The Railway Children is a children’s book by Edith Nesbit, originally serialised in The London Magazine during 1905 and first published in book form in 1906. It has been adapted for the screen several times, of which the 1970 film version is the best known. The Oxford Dictionary of National Biography credits Oswald Barron, who had a deep affection for Nesbit, with having provided the plot. The setting is thought to be inspired by Edith’s walks to Chelsfield railway station close to where she lived, and her observing the construction of the railway cutting and tunnel between Chelsfield and Knockholt.
The story has been adapted as a television series four times by the BBC. The first of these, in 1951, was in 8 episodes of 30 minutes each. A second adaptation was then produced, which re-used some of the film from the original series but also contained new material with slight cast changes. This had 4 episodes of 60 minutes each. The supporting/background orchestral music used in these early programs was the memorable and very lyrical second Dance from the Symphonic Dances by Edvard Grieg which we decided to use in our production too.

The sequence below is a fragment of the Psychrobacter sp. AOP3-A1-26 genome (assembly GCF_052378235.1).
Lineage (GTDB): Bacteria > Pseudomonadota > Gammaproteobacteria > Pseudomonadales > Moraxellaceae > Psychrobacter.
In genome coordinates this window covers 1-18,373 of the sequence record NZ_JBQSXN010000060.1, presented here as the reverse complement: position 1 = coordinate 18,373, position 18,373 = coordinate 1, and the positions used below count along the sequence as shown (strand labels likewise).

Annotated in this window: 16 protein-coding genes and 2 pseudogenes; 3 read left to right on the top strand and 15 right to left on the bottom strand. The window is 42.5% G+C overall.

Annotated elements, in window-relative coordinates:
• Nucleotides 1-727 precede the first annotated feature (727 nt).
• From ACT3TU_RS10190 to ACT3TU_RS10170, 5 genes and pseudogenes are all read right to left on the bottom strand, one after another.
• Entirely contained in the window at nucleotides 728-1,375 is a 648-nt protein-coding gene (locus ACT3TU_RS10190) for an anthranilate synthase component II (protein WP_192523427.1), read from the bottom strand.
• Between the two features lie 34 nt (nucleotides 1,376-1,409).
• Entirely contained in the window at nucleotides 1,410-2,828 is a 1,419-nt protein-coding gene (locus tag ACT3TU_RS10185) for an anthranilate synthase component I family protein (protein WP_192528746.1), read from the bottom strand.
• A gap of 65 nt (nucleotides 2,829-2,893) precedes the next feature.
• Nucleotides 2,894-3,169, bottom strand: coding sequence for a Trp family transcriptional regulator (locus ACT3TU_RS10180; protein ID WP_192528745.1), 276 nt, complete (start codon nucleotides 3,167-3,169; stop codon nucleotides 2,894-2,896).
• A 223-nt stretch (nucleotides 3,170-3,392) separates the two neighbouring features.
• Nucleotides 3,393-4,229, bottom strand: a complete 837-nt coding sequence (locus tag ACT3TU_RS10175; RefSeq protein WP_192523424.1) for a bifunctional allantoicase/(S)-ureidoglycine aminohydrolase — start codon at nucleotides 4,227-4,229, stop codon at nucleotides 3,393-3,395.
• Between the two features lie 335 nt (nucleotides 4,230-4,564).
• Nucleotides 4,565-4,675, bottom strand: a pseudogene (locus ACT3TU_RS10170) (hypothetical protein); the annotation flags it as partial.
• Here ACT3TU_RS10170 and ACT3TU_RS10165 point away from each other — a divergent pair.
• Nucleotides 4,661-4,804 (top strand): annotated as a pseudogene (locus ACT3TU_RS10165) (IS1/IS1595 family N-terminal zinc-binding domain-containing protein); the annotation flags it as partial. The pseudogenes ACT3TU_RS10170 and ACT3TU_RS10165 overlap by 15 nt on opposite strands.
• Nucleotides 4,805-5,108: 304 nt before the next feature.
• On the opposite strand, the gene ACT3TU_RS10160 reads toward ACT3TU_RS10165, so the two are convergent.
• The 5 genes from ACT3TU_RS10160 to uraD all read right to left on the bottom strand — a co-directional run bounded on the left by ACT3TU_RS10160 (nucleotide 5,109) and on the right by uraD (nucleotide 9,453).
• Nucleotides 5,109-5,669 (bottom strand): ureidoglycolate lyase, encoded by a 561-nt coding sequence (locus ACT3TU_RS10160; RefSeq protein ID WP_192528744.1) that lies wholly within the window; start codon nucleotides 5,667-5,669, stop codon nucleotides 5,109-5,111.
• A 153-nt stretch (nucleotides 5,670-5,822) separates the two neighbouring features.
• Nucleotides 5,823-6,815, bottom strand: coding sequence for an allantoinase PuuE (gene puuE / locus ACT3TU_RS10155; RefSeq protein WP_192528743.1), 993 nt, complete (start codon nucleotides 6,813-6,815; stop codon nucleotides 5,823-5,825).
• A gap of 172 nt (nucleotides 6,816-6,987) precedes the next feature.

The BBC again revisited the story with an 8-episode series in 1957 and a 7-episode series in 1968. The 1968 adaptation was placed 96th in the BFI’s 100 Greatest British Television Programmes poll of 2000. It starred Jenny Agutter as Roberta and Gillian Bailey as Phyllis.
After the successful BBC dramatisation of 1968, the film rights were bought by the actor Lionel Jeffries, who wrote and directed the film, released in 1970. Jenny Agutter and Dinah Sheridan starred in the film. In October 1999, ITV made a new adaptation, as a made-for-television film. This time Jenny Agutter played the role of the mother.
Our Video of the Production on YouTube
You can watch the whole performance of “The Railway Children” on YouTube below, or if you prefer and have good Internet speed you can download the whole video (size 4.7GB)
Also on YouTube you can find the trailer we shot for the production at the East Somerset Railway in Cranmore